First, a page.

"We have 41 detainees who are there right now. We are prepared to receive more should they be directed to us," Tidd said before Congress.
"As of today we have not been given a warning order that new detainees might be heading in our direction, but our responsibility will be to integrate them in effectively," he added.
The maximum security prison, located in southeastern Cuba at a military base the Americans refused to cede after Cuba's socialist revolution in 1959, has gained notoriety for the violent treatment of inmates there, including such torturous methods of information extraction as waterboarding, temperature extremes, severe beatings, sleep deprivation, prolonged constraint in uncomfortable positions, forced injections, sexual and cultural humiliation and other atrocities.
Because of quirks in the lease by which the US retains use of the port and base, the territory is considered sovereign Cuban territory — and thus not US territory where prisoners would be subject to American civil rights like habeas corpus — even though the US exercises jurisdiction and control. Thus, inmates can be held seemingly indefinitely without the prospect of trial. Of the 41 remaining inmates, 23 are being held for indefinite detention without charge or trial, the Guardian reports.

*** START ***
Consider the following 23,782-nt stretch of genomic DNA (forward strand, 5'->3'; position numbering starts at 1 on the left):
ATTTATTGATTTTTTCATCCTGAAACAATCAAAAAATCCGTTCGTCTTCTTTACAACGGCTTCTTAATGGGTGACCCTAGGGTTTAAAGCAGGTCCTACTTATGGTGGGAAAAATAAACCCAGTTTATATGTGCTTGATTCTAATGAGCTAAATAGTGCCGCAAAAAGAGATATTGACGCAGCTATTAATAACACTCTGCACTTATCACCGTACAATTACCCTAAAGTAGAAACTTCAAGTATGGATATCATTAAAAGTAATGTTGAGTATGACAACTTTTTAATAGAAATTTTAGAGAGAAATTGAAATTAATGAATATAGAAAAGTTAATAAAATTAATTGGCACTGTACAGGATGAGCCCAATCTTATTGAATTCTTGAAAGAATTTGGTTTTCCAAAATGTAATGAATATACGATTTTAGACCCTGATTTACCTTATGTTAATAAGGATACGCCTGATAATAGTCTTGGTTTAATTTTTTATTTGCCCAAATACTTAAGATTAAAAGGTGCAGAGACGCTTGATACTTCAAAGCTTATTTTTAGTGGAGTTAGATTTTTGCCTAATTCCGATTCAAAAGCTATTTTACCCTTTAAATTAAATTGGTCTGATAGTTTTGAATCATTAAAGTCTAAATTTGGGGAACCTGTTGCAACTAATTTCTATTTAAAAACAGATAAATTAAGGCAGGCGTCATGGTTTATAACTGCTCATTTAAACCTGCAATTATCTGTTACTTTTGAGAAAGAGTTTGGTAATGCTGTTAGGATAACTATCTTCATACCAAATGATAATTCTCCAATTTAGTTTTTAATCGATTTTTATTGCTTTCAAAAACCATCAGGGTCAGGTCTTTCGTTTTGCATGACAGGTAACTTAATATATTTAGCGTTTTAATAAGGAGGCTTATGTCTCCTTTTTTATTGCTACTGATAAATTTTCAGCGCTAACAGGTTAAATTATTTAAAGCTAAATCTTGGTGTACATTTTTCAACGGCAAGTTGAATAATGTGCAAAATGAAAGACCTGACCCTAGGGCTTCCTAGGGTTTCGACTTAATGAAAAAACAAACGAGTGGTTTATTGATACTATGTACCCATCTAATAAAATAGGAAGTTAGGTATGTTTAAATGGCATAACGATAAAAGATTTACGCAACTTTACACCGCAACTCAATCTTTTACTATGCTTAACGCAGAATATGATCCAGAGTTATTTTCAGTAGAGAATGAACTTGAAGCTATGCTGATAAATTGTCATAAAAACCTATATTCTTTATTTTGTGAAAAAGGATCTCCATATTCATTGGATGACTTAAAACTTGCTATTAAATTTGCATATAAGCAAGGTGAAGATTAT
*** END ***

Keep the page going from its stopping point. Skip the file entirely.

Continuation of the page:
While Guantánamo has not received any new inmates since 2008, Trump has vowed to load the facility with "bad dudes" and said it would be "fine" if US terror suspects were sent there for trial.
However, earlier in February US officials and military lawyers who helped set up and run the notorious prison at Guantánamo Bay said that keeping the prison open might be a repeat of a "$6 billion mistake," according to the Guardian.
"We've invested roughly $6.5 billion on detention in Guantánamo and what has it gotten us? We wasted our money. These guys could have been housed in federal prison for a fraction of the cost. We have over a thousand troops that are dedicated to the detention operations that could be used elsewhere. We have squandered our credibility around the world in these trials," said retired Colonel Morris Davis, a former chief prosecutor of the military commissions set up in 2002.
According to the Human Rights First advocacy group, the annual cost of keeping one prisoner at Guantanamo is more than $10 million, compared to $78,000 at a federal supermax high-security prison on the US mainland.